Ordinary Afghans join battle against Taliban in 'people's uprising'

Thousands have stepped forward to help state forces halt advances by the militants

Thirty-year-old Qadir Shah, a local businessman, picked up arms last week to defend his city of Pul-e-Khumri against Taliban offensives. Today, he is already a commander of a small force of similar civilian fighters armed and supported by local leaders. Ajman Omari / The National
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Thousands of Afghan civilians have answered the government's call to take up arms against the Taliban as the insurgents make rapid territorial gains, officials said.
"People are coming out in the thousands to support the Afghan forces," Defence Ministry spokesman Fawad Aman told The National. "We are providing them with any support or facilities they need, including weapons, ammunition and food."

In videos shared on social media about what is being called “the people’s uprising,” civilians are seen receiving weapons, marching and patrolling in cities across the country, including in the northern provinces of Takhar, Kapisa, Baghlan and Balkh where the Taliban have stepped up attacks in recent weeks.

Photos from Jowzjan, another northern province, showed groups of women, some of them in the traditional blue burqas, holding Kalashnikovs after signing up to fight the Taliban.

With Afghan forces under increasing pressure, Defence Minister Bismillah Mohammadi called for civilians to mobilise against the Taliban in one of his first acts after being appointed on June 19.

“The government is ready to provide the necessary support to the people’s forces against the Taliban," he said during his introductory speech in parliament on Monday.

Despite holding peace talks with the government, the Taliban have stepped up attacks since the US announced in April that it would withdraw all its troops from Afghanistan by September. According to the latest data from the Long War Journal, which maps the Afghan conflict, the Taliban control more than 130 of the country's nearly 400 districts.
The Wall Street Journal reported on Wednesday that a new US intelligence report estimates that the Taliban could win control of the country's capital within six to 12 months of the US withdrawal.

US military plays down Taliban gains but says it's watching closely

US military plays down Taliban gains but says it's watching closely

With the peace talks in deadlock and the Taliban advancing, many Afghans fear they will lose the freedoms gained since the 2001 US-led invasion toppled the hardline Islamic group’s regime.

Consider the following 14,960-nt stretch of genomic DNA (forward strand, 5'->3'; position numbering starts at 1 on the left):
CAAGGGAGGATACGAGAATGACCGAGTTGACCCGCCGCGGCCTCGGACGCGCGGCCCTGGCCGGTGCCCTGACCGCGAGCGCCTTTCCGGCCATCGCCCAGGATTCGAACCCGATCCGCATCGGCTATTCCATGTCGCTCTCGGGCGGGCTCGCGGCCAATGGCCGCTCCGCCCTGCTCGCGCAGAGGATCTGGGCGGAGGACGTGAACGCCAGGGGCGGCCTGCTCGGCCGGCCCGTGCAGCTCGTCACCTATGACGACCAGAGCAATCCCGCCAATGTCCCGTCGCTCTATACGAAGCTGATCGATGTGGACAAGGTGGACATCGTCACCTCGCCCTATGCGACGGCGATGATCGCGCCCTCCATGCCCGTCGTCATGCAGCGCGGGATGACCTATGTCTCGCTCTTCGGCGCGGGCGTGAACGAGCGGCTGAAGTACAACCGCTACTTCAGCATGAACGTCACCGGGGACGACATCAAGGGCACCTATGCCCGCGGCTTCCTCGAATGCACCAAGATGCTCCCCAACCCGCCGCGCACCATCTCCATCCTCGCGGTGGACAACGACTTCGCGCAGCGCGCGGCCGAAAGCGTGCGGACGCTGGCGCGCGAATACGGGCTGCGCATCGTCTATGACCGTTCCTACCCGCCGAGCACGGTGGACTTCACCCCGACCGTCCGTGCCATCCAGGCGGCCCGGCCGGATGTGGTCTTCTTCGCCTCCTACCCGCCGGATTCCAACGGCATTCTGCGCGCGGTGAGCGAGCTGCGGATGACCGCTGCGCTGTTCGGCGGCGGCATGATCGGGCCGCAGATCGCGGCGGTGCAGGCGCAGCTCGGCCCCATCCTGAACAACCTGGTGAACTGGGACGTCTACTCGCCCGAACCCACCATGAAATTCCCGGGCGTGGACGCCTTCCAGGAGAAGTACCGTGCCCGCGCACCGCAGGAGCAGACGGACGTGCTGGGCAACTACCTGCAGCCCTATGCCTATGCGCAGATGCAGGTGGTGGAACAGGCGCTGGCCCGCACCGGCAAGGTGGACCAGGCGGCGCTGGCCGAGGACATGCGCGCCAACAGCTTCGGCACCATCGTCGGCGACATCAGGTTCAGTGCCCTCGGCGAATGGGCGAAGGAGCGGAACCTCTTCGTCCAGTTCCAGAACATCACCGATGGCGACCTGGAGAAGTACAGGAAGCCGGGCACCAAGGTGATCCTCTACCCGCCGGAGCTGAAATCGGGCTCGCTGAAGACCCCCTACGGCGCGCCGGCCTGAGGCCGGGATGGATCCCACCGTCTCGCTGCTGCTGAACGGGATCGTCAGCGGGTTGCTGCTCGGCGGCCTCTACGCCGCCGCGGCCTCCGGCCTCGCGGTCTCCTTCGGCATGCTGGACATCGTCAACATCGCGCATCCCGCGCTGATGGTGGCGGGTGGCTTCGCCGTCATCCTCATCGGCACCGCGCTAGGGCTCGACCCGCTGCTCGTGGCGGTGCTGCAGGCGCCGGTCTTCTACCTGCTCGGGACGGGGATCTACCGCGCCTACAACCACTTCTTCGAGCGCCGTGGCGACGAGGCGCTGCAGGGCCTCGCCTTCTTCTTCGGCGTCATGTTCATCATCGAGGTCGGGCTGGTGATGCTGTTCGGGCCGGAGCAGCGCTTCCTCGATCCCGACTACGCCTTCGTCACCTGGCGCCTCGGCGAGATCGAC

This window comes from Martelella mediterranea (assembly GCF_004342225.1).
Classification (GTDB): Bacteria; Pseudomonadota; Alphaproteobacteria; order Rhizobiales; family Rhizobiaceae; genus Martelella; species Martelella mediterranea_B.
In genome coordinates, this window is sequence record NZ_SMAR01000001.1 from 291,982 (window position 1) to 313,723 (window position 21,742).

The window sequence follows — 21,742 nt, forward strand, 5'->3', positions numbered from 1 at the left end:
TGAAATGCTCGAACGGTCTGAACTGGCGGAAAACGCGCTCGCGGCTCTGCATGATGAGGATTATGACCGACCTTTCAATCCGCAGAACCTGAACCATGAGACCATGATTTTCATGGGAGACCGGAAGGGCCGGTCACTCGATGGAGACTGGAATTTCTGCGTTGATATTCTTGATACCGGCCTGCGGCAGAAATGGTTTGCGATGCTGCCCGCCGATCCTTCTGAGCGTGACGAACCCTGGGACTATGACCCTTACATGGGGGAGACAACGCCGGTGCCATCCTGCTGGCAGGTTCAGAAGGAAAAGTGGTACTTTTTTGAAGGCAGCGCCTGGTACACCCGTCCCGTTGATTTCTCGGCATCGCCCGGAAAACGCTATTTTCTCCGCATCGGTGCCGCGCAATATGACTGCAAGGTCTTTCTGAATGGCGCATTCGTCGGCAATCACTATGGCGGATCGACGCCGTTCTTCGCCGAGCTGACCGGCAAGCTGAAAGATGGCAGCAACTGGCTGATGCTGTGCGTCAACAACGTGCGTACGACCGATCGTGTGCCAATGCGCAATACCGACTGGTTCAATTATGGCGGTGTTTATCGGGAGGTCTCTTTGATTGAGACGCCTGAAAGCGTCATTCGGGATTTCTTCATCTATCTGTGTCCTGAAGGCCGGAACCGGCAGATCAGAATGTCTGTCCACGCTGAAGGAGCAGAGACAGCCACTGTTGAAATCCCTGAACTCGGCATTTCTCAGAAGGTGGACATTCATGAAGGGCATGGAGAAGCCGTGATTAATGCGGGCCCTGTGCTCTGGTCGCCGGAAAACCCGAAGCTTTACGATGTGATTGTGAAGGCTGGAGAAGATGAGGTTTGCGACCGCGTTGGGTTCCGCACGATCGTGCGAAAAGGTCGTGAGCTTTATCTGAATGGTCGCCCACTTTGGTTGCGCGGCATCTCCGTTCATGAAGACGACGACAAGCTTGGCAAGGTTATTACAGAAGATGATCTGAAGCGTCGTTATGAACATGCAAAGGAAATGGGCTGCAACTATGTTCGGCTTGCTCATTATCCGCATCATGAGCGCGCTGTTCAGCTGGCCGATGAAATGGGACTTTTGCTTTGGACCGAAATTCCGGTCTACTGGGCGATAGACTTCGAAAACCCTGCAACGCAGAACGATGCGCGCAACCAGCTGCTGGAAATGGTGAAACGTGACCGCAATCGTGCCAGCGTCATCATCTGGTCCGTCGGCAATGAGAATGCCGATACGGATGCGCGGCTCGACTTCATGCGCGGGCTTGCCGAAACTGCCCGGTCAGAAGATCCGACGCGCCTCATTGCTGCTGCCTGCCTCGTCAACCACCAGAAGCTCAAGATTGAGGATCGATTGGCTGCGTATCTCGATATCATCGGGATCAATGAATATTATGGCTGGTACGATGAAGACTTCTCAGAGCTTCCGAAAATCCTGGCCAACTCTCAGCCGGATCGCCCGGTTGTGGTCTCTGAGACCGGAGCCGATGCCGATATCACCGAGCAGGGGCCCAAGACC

Mr Aman said the response to the defence minister’s call was “testimony to how much Afghans dislike the Taliban and do not want to go back to the dark days”.

“We calculated over 2,000 citizens who are armed and fighting against the Taliban” in Balkh alone, he said, and added that the numbers were “increasing day by day”.

Faridullah, a young farmer from Doshi district in Balkh, decided to join the fight after the Taliban seized control of the area on Monday. At 18 years old, he is younger than the Taliban insurgency and said he had never used a gun before.

“It was for defending my land and honour. Together with Afghan forces, we liberated Doshi yesterday,” he said proudly.

Faridullah was speaking to The National on Wednesday in the provincial capital, Pul-e-Khumri, where he travelled along with other civilian fighters, many of them of a similar age, to defend the city from a Taliban invasion.

"We reassure the people of the city to not be afraid. We are here to protect them. I have picked up guns so they don't have to," he said as they guarded the southern gates of the city.
"This is our land and we will die to protect it with our last fighting breath," added Safar Mohammad, 20, a civilian fighter from Deh Salah district in Baghlan.

Although keen, these young men have received little in the way of combat training besides being shown how to use their weapons.

Experts have voiced doubts about the effectiveness and long-term consequences of creating a civilian fighting force.

“The historical precedents of militias in Afghanistan are pretty diverse; they have played a number of roles in the last 40 years of war. Sometimes militias have made the critical difference between state survival and collapse. But in almost every case, the human rights records of militias have been abhorrent,” said Andrew Watkins, Crisis Group's senior analyst for Afghanistan.

Mr Watkins said that, although the Afghan security sector appeared to have been testing and “pilot-programming” such an initiative for some time, he doubted "any serious planning has gone into future disarmament, or even how to hold such forces accountable, or even how to ensure such forces don't collapse and hand over additional equipment over to the Taliban”.

"Unless uprising forces' activities are closely co-ordinated, and without at least a bare minimum of training and organisation, they are unlikely to be an effective military deterrent against Taliban offensives," he said.
But not all volunteers lack battle experience. Mohammad Sarwar Niazi, 56, said he fought against Soviet occupation in the 1980s and also against the Taliban as part of the late resistance leader Ahmad Shah Massoud's Northern Alliance.
"I have never been afraid of the Taliban and have defeated them in the past. My only regret is that I stopped fighting," he told The National.

Responding to the government’s call, he has mobilised more than 100 civilians to fight the Taliban in Kapisa province.

“I don’t need the government’s support, I have my own weapons. We may just be civilians now, but we are the very civilians who defeated the Soviets,” he said.

“But had the government valued our experience and sought our support sooner, then we wouldn’t be in this mess.”